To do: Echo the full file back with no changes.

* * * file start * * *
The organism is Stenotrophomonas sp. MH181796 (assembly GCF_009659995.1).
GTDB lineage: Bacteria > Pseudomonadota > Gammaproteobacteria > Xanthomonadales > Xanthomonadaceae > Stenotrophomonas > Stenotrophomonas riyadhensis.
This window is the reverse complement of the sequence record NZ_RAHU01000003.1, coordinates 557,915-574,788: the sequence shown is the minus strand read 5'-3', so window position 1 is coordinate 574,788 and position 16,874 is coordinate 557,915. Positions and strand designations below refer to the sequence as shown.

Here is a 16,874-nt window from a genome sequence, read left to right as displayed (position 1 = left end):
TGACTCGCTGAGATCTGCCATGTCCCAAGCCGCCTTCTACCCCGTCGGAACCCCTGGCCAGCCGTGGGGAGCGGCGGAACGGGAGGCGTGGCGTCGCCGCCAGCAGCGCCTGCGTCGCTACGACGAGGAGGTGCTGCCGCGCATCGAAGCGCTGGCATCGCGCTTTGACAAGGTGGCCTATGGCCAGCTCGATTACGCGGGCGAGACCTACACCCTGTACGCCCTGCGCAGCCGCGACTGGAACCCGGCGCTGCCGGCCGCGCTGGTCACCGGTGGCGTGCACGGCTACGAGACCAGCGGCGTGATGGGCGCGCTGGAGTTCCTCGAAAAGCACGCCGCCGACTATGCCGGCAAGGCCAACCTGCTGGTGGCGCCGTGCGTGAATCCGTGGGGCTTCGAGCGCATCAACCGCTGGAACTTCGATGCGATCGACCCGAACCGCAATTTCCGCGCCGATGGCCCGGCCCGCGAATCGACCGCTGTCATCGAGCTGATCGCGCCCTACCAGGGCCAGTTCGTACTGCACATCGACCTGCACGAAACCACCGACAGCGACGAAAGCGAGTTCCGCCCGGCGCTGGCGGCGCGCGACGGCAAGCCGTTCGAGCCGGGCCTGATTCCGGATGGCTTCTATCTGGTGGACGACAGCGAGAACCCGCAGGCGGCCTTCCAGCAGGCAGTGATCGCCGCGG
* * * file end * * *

The organism is Stenotrophomonas sp. MH181796 (assembly GCF_009659995.1).
GTDB lineage: Bacteria > Pseudomonadota > Gammaproteobacteria > Xanthomonadales > Xanthomonadaceae > Stenotrophomonas > Stenotrophomonas riyadhensis.
This window is the reverse complement of the sequence record NZ_RAHU01000003.1, coordinates 557,915-574,788: the sequence shown is the minus strand read 5'-3', so window position 1 is coordinate 574,788 and position 16,874 is coordinate 557,915. Positions and strand designations below refer to the sequence as shown.

Here is a 16,874-nt window from a genome sequence, read left to right as displayed (position 1 = left end):
TGACTCGCTGAGATCTGCCATGTCCCAAGCCGCCTTCTACCCCGTCGGAACCCCTGGCCAGCCGTGGGGAGCGGCGGAACGGGAGGCGTGGCGTCGCCGCCAGCAGCGCCTGCGTCGCTACGACGAGGAGGTGCTGCCGCGCATCGAAGCGCTGGCATCGCGCTTTGACAAGGTGGCCTATGGCCAGCTCGATTACGCGGGCGAGACCTACACCCTGTACGCCCTGCGCAGCCGCGACTGGAACCCGGCGCTGCCGGCCGCGCTGGTCACCGGTGGCGTGCACGGCTACGAGACCAGCGGCGTGATGGGCGCGCTGGAGTTCCTCGAAAAGCACGCCGCCGACTATGCCGGCAAGGCCAACCTGCTGGTGGCGCCGTGCGTGAATCCGTGGGGCTTCGAGCGCATCAACCGCTGGAACTTCGATGCGATCGACCCGAACCGCAATTTCCGCGCCGATGGCCCGGCCCGCGAATCGACCGCTGTCATCGAGCTGATCGCGCCCTACCAGGGCCAGTTCGTACTGCACATCGACCTGCACGAAACCACCGACAGCGACGAAAGCGAGTTCCGCCCGGCGCTGGCGGCGCGCGACGGCAAGCCGTTCGAGCCGGGCCTGATTCCGGATGGCTTCTATCTGGTGGACGACAGCGAGAACCCGCAGGCGGCCTTCCAGCAGGCAGTGATCGCCGCGG